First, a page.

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Ole Miss
80
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Georgia
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No. 17/15 Kentucky
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#00 Michael Washington
Position: F/C
Height: 6'9"
Weight: 239
Year: Senior
Hometown: McGehee, Ark.
High School: Genesis One (Mendenhall, Miss.) Christian School
Experience: 3 Letters
Michael Washington
Courtesy: Phil Pierce, Athletic Media Relations
Release: 10/20/2009

2009-10 Preview:
Arkansas' first conference rebounding champion (9.8) since Derek Hood in 1999, Washington is back for his senior campaign after testing the NBA Draft waters last year. Washington played forward and center last year and could be used in both spots again this year after earning All-Southeastern Conference honors in his first season as a starter.  

The top returning big man on the team, Washington has the chance to emerge this year after spending his first two seasons as a backup to departed seniors Charles Thomas, Vincent Hunter, Darian Townes and Steven Hill. He will be counted on for scoring, rebounding, defense and leadership.

2008-09:
In his first season as a starter, Washington was named second-team All-SEC by the Associated Press and the league's coaches, second-team All-District 21 by the National Association of Basketball Coaches and All-District VII by the United States Basketball Writers Association.

After averaging 4.3 points and 3.9 rebounds as a sophomore, he started all 30 games and led the team with 15.5 points, 9.8 rebounds and 1.3 blocked shots. He shot 55.1 percent from the field (178-323) and 60.2 percent at the line (103-171). He led the SEC in rebounding to become Arkansas' first rebounding champion since Derek Hood in 1999 (10.3). He was also ninth in scoring, third in field goal percentage, eighth in blocked shots (1.3), second in offensive rebounding (3.5) and second in defensive rebounding (6.3). He ranked No. 21 nationally in rebounding and No. 38 in field goal percentage.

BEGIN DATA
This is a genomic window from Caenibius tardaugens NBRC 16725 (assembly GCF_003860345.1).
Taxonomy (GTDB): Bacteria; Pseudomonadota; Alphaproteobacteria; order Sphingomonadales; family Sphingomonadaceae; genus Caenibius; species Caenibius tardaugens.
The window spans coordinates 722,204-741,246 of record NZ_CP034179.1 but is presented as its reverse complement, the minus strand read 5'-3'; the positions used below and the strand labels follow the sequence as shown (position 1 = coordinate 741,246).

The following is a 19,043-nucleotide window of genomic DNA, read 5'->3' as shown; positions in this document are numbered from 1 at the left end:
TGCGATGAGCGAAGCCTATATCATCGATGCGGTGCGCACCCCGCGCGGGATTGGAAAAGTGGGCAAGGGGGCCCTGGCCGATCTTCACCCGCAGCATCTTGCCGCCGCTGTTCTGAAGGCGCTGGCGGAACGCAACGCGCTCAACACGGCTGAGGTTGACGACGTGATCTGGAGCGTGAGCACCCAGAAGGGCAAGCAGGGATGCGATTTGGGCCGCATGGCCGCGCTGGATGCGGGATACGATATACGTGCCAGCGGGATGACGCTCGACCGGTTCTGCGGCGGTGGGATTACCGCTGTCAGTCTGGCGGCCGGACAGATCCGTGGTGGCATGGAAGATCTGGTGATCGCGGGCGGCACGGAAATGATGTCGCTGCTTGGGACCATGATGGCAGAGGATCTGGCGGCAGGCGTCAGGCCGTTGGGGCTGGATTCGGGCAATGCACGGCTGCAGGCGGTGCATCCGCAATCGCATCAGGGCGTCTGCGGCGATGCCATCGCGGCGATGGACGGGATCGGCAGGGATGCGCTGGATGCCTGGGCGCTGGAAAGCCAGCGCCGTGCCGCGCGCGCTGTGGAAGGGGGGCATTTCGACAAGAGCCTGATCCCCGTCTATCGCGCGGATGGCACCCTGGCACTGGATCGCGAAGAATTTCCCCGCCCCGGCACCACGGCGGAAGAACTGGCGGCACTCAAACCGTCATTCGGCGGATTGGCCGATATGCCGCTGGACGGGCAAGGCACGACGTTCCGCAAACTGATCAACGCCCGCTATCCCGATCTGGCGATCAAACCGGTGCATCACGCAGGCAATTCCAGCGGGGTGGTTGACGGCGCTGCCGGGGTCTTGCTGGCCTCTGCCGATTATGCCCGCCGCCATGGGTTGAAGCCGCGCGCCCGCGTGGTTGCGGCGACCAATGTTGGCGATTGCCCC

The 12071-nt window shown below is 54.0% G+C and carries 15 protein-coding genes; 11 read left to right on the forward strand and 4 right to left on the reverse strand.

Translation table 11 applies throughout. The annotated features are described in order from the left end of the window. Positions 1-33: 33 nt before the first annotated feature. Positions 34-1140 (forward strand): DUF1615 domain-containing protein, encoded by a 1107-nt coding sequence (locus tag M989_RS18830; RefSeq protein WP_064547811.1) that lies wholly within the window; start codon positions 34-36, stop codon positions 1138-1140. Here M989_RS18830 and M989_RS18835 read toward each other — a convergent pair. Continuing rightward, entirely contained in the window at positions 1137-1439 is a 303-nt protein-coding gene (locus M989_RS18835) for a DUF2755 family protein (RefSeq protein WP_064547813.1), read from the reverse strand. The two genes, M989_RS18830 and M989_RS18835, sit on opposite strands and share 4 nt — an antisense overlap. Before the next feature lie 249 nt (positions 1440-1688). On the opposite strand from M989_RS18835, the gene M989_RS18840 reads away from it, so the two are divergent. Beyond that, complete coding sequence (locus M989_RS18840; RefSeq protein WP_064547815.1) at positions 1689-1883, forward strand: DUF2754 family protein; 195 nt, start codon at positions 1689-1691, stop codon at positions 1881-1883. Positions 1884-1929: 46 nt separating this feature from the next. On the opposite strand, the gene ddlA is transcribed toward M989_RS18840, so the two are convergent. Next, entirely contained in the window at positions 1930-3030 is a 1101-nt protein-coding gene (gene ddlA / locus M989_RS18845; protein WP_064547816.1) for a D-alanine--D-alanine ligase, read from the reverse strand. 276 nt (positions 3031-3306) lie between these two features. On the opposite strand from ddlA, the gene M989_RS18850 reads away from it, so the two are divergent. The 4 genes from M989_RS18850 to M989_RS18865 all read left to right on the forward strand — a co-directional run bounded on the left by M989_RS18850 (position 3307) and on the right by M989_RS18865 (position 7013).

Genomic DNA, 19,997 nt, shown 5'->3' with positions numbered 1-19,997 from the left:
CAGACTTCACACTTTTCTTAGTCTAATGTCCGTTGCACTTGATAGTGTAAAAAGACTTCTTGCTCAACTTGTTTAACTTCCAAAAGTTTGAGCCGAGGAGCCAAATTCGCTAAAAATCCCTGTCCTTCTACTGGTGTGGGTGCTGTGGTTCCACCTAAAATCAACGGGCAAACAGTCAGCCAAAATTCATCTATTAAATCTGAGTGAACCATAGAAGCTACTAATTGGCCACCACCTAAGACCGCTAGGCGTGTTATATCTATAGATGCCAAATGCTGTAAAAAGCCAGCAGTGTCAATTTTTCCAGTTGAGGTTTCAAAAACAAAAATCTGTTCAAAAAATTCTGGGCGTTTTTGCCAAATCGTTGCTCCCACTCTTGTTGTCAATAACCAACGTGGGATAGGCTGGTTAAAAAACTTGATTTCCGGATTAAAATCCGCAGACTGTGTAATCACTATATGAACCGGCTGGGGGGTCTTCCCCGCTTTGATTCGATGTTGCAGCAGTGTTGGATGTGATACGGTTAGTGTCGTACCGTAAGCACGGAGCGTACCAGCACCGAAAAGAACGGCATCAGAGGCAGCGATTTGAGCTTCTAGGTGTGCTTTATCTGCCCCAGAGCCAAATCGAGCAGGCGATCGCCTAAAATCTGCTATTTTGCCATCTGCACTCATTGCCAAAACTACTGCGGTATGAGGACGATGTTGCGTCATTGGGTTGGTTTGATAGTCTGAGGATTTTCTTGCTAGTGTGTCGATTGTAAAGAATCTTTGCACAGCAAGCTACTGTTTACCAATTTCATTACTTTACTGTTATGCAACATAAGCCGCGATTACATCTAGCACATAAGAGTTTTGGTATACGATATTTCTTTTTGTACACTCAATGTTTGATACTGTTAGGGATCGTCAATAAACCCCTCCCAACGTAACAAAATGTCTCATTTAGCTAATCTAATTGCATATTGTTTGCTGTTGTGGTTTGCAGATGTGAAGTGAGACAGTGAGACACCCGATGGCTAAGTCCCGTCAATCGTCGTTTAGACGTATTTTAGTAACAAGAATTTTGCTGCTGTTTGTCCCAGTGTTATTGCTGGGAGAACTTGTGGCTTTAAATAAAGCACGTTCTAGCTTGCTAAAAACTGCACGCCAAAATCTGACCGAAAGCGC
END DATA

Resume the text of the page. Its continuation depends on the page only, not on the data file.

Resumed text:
In SEC play, he averaged 13.6 points, and led the team with 8.9 rebounds and 1.5 blocked shots. He shot a team-best 51.2 percent from the field (87-170) and 58.6 percent at the line (41-70).

He entered the season with 239 points and 180 rebounds for his career. He had 464 points and 294 rebounds in 2009 alone.

Washington had 12 double-doubles, the most for a Razorback since Hood set the school record with 18 in 1999. He also had two 30-point games (30 against Southeastern Louisiana and 34 against North Texas) to become the first Hog with multiple 30-point games since Jannero Pargo had five in 2002. He is the first post player with more than one since Joe Kleine had seven in 1985.

He averaged 18.4 points and 9.9 rebounds, and shot 55.1 percent (59-107) in eight games against NCAA Tournament teams. In 14 games against post-season tournament teams, he averaged 15.8 points and 10.4 rebounds while shooting 53 percent (89-168).

Washington led the team in scoring a team-high 13 times and in rebounding a team-high 21 times. He led in assists twice and had 22 double-figure scoring games. He had a team-best nine 20-point games and was in double figures rebounding a team-high 14 times.

In the opener against Southeastern Louisiana (11/14), he had a then-career and game highs of 30 points, 14 rebounds, 10 shots made, 16 shots attempted and 41 minutes played to earn SEC Player of the Week honors. Down 81-80 in overtime, he scored seven straight to give Arkansas an 87-81 lead with 26 seconds left. He followed with an 11-point, six-rebound, two-steal night in the win over California-Davis (11/20).

He had a double-doubles against Florida A&M, North Carolina Central, Austin Peay and Stephen F. Austin, including three games in row.  Washignton earned MVP honors at the Jim Thorpe Classic to help the Razorbacks to the team title.

In the win over No. 4 Oklahoma (12/30), he had a double-double of 24 points and 11 rebounds. and in Arkansas' victory over No. 7 Texas (1/6), he had 22 points on 8-of-13 shooting and nine rebounds with two blocked shots. His dunk and free throw to complete a three-point play gave Arkansas a 65-61 lead with 22 seconds remaining.